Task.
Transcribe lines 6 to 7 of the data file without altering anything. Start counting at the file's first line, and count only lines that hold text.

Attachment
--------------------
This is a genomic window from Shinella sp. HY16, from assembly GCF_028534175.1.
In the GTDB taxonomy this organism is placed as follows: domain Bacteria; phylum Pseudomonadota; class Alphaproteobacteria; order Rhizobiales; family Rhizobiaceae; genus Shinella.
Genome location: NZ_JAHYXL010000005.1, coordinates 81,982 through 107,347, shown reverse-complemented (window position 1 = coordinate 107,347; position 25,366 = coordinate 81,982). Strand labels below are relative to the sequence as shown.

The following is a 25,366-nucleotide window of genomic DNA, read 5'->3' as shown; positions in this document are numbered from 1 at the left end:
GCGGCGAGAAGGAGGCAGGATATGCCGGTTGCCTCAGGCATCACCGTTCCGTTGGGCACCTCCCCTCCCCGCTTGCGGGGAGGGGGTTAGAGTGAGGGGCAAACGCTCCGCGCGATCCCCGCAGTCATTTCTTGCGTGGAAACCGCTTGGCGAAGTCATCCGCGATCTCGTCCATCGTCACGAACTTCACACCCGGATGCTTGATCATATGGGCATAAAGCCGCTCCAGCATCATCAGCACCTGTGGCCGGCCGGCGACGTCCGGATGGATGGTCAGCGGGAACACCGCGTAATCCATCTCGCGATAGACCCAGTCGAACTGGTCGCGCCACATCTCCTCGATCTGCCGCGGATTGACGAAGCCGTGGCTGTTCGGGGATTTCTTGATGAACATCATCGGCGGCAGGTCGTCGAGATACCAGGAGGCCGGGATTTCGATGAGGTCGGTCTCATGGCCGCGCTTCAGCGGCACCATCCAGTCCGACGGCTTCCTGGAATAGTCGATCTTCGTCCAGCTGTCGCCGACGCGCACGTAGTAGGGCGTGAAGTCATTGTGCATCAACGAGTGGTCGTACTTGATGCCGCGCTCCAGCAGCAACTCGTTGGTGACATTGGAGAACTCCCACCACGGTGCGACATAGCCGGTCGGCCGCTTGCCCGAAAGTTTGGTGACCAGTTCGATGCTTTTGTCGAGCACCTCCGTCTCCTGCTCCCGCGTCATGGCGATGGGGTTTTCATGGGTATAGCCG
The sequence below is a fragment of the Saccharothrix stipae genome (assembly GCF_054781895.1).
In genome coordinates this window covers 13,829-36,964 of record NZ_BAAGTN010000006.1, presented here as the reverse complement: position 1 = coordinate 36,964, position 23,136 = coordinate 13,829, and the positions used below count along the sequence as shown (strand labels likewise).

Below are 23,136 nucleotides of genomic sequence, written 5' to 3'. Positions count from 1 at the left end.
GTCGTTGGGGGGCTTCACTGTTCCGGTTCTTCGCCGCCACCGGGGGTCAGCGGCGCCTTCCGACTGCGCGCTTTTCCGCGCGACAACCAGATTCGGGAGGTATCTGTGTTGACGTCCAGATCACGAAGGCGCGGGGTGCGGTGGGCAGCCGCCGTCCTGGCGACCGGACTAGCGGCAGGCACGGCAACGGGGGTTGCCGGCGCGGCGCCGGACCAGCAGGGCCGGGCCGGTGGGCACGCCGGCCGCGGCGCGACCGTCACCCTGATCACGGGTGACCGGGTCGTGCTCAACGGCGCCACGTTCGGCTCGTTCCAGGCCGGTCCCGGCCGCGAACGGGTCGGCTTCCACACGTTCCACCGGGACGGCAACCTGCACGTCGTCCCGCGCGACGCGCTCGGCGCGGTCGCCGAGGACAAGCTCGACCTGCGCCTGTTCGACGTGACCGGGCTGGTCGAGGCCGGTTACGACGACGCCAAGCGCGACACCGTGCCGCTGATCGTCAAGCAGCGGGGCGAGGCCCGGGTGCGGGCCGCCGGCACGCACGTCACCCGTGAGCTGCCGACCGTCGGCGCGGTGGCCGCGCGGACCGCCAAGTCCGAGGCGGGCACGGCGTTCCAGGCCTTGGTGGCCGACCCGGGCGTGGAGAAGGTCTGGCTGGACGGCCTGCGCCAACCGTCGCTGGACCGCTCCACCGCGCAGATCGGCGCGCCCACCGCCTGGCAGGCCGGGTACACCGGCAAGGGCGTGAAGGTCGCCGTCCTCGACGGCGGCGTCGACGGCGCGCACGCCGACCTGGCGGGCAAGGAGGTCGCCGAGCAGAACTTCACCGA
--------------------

The sequence below is a fragment of the Saccharothrix stipae genome (assembly GCF_054781895.1).
In genome coordinates this window covers 13,829-36,964 of record NZ_BAAGTN010000006.1, presented here as the reverse complement: position 1 = coordinate 36,964, position 23,136 = coordinate 13,829, and the positions used below count along the sequence as shown (strand labels likewise).